Monday, June 23, 2014
"I was 31 before I got my heart broken," began an essay that I read this weekend. After I read it, I took inventory of my own sad memories. I had my first heart break at 17 and my next at 42, if we are limited to the realm of romance. Additionally, I experienced crushing career disappointments at age 23, 34 and 47. Looking back, two different thoughts arise, although not mutually exclusive. I’ve managed to duck in time for the last several decades, and/or I may be overdue.
Tuesday, June 24, 2014
Currently, local sports talk radio is spending about as much time on Carmelo Anthony’s contract options as on the World Cup, since New York is not fielding its own team in the international competition. Anthony, the star New York Knicks basketball player, announced that he will exercise the early termination provisions in his contract, and shop himself around to other teams. Because of the baroque terms of professional basketball’s collective bargaining agreement, Anthony can receive as much as $129 million for five years if he re-signs with the Knicks, or $96 million for four years from another team. However, there is no guarantee that either number will actually be on the table. Had he chosen to play out the last year of his current contract, he would have received $23 million for the 2014-2015 season. All of which brings to mind Calvin Trillin’s Eleventh Commandment, "Enough is enough." Of course, those who worship rapacious greed admonish us that money talks, male bovine excrement walks.
Irwin Pronin, soon-to-be president of the Columbia Law School alumni association, joined me for lunch. We shared an amply-sized Peking duck at Mottzar Kitchen, 70 Mott Street, unsurpassed in the duck department at $25.95, with 10 spongy buns to make tidy bundles.
Wednesday, June 25, 2014
Last night, I had the pleasure of going to the Mets game with William Franklin Harrison, my friend and fellow congregant. Of all the people that I know, William Franklin Harrison is best prepared to become President of the United States. How can he fail with that name? However, William Franklin Harrison is 13-years old, which presents a problem for me. Article II, section 1 of the Constitution requires that a person be at least 35-years old to "be eligible to that Office [of President]." He will, therefore, be eligible in 2036, which conveniently is the year of a presidential election, if the Tea Party still allows elections. Facing actuarial reality, my chances of voting for William Franklin Harrison for president in 2036 are (how shall I say?) slim. Consequently, I will inaugurate the Draft Harrison campaign a bit early, bringing the horizon of his success within my sight, if not my reach. Cf. Deuteronomy 34:1-4.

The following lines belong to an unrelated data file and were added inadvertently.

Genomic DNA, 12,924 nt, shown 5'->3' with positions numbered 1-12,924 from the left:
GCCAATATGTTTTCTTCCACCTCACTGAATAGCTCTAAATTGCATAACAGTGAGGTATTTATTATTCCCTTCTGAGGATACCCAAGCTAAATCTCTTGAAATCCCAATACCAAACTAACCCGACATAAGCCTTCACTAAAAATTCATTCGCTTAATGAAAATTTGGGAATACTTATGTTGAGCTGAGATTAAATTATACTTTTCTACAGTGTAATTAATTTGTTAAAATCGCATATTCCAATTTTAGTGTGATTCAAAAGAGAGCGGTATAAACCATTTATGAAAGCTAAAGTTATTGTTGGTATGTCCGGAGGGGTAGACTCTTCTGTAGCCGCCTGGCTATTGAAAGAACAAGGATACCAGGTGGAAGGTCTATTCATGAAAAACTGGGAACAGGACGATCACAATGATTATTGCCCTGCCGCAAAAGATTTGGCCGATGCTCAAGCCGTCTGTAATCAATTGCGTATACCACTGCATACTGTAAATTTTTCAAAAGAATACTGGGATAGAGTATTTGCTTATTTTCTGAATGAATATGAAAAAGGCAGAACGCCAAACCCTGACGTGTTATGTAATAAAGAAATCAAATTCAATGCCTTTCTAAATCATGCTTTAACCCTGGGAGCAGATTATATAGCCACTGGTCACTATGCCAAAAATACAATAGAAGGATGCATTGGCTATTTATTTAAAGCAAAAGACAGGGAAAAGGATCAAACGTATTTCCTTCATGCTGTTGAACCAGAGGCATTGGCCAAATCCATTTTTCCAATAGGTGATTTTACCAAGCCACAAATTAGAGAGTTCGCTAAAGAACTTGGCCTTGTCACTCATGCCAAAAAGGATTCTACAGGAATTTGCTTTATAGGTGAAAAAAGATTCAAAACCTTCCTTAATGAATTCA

Today, ever-reliable Stony Brook Steve was my lunch companion at ever-reliable Wo Hop, 17 Mott Street. We shared Singapore chow fun ($8.50), honey crispy chicken ($10.25) and white rice ($1), and made all gone.
The US Court of Appeals ruled yesterday that Utah’s ban on same sex marriage was unconstitutional. This was predictable in light of he US Supreme Court’s decision exactly one year ago rejecting the Defense of Marriage Act. What surprised me was the number of people apparently affected by this latest ruling. Not just people, Utah people, Mormon people if you go by the numbers. The US Census Bureau estimates that there were 2,855,287 people in Utah on July 1, 2012, over 62% of them Mormon. In the 17 days after a Federal district court ruled against Utah in December, over 1,000 same sex couples married in Utah, until a stay went into effect pending this appeal. That means that at least a couple of thousand homosexuals were lurking in Utah, waiting for the opportunity to register at Williams-Sonoma. I can only imagine how many more will emerge now that they can proceed down the aisle in more assured fashion. Were 62% of these newlyweds Mormon? Probably not. But, you have to wonder.
Thursday, June 26, 2014
Taiwan Pork Chop House, 3 Doyers Street, was Excellent Pork Chop House on my last visit (May 13, 2010). I found the newer version brighter and cheerier, although still not excellent. I ordered wonton with spicy oil ($3.50) and salt and pepper fried chicken ($4.25). The wonton, the delicate kind in a thin wrapper, were hot, but not hot hot. The chicken was a bit warmed over and greasy, but that never stopped me.
Friday, June 27, 2014
Ending this week by eating at Wo Hop for the third time, I feel it necessary to offer some guidance for those who have not yet enjoyed their quintessential classic Chinatown cuisine, or as Mother Ruth Gotthelf used to say, Real Chinese Food. Do not order any beef dishes. While beef with scallions or tangerine beef are basic components of a well-rounded diet, Wo Hop’s beef, when served in chunks, is tough and stringy. By contrast, however, do order beef as part of another dish, notably beef chow fun (dry), beef fried rice or beef egg foo young. In those instances, Wo Hop serves thin(nish) slices of beef, tender and cooked just right. I don’t know whether they use different cows for different parts of the menu, but, trust me, you might as well be in different restaurants.